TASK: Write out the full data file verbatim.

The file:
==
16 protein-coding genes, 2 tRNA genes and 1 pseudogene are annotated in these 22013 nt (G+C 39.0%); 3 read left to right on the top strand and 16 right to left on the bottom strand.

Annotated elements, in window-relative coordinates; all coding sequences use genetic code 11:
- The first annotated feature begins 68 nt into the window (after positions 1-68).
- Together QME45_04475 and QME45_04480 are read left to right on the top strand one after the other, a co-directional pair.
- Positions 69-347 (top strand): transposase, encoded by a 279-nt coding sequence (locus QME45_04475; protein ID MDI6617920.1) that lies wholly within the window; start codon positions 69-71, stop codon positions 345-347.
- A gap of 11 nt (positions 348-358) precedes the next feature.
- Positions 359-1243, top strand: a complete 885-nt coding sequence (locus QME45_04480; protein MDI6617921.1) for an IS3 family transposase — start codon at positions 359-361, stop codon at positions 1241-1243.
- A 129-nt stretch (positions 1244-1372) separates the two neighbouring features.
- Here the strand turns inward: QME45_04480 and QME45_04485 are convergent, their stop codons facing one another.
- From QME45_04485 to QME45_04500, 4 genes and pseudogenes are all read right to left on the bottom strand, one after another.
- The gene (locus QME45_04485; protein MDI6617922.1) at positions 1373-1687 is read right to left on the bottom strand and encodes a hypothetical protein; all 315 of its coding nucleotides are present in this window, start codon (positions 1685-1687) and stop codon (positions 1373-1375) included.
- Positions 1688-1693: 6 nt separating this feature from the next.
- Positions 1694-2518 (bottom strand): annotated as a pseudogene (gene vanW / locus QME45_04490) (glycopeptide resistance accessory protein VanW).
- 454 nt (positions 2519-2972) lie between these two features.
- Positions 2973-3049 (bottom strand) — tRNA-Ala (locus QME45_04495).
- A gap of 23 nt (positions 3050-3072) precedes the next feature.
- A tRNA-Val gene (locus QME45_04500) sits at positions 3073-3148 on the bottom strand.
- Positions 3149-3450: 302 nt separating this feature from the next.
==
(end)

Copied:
16 protein-coding genes, 2 tRNA genes and 1 pseudogene are annotated in these 22013 nt (G+C 39.0%); 3 read left to right on the top strand and 16 right to left on the bottom strand.

Annotated elements, in window-relative coordinates; all coding sequences use genetic code 11:
- The first annotated feature begins 68 nt into the window (after positions 1-68).
- Together QME45_04475 and QME45_04480 are read left to right on the top strand one after the other, a co-directional pair.
- Positions 69-347 (top strand): transposase, encoded by a 279-nt coding sequence (locus QME45_04475; protein ID MDI6617920.1) that lies wholly within the window; start codon positions 69-71, stop codon positions 345-347.
- A gap of 11 nt (positions 348-358) precedes the next feature.
- Positions 359-1243, top strand: a complete 885-nt coding sequence (locus QME45_04480; protein MDI6617921.1) for an IS3 family transposase — start codon at positions 359-361, stop codon at positions 1241-1243.
- A 129-nt stretch (positions 1244-1372) separates the two neighbouring features.
- Here the strand turns inward: QME45_04480 and QME45_04485 are convergent, their stop codons facing one another.
- From QME45_04485 to QME45_04500, 4 genes and pseudogenes are all read right to left on the bottom strand, one after another.
- The gene (locus QME45_04485; protein MDI6617922.1) at positions 1373-1687 is read right to left on the bottom strand and encodes a hypothetical protein; all 315 of its coding nucleotides are present in this window, start codon (positions 1685-1687) and stop codon (positions 1373-1375) included.
- Positions 1688-1693: 6 nt separating this feature from the next.
- Positions 1694-2518 (bottom strand): annotated as a pseudogene (gene vanW / locus QME45_04490) (glycopeptide resistance accessory protein VanW).
- 454 nt (positions 2519-2972) lie between these two features.
- Positions 2973-3049 (bottom strand) — tRNA-Ala (locus QME45_04495).
- A gap of 23 nt (positions 3050-3072) precedes the next feature.
- A tRNA-Val gene (locus QME45_04500) sits at positions 3073-3148 on the bottom strand.
- Positions 3149-3450: 302 nt separating this feature from the next.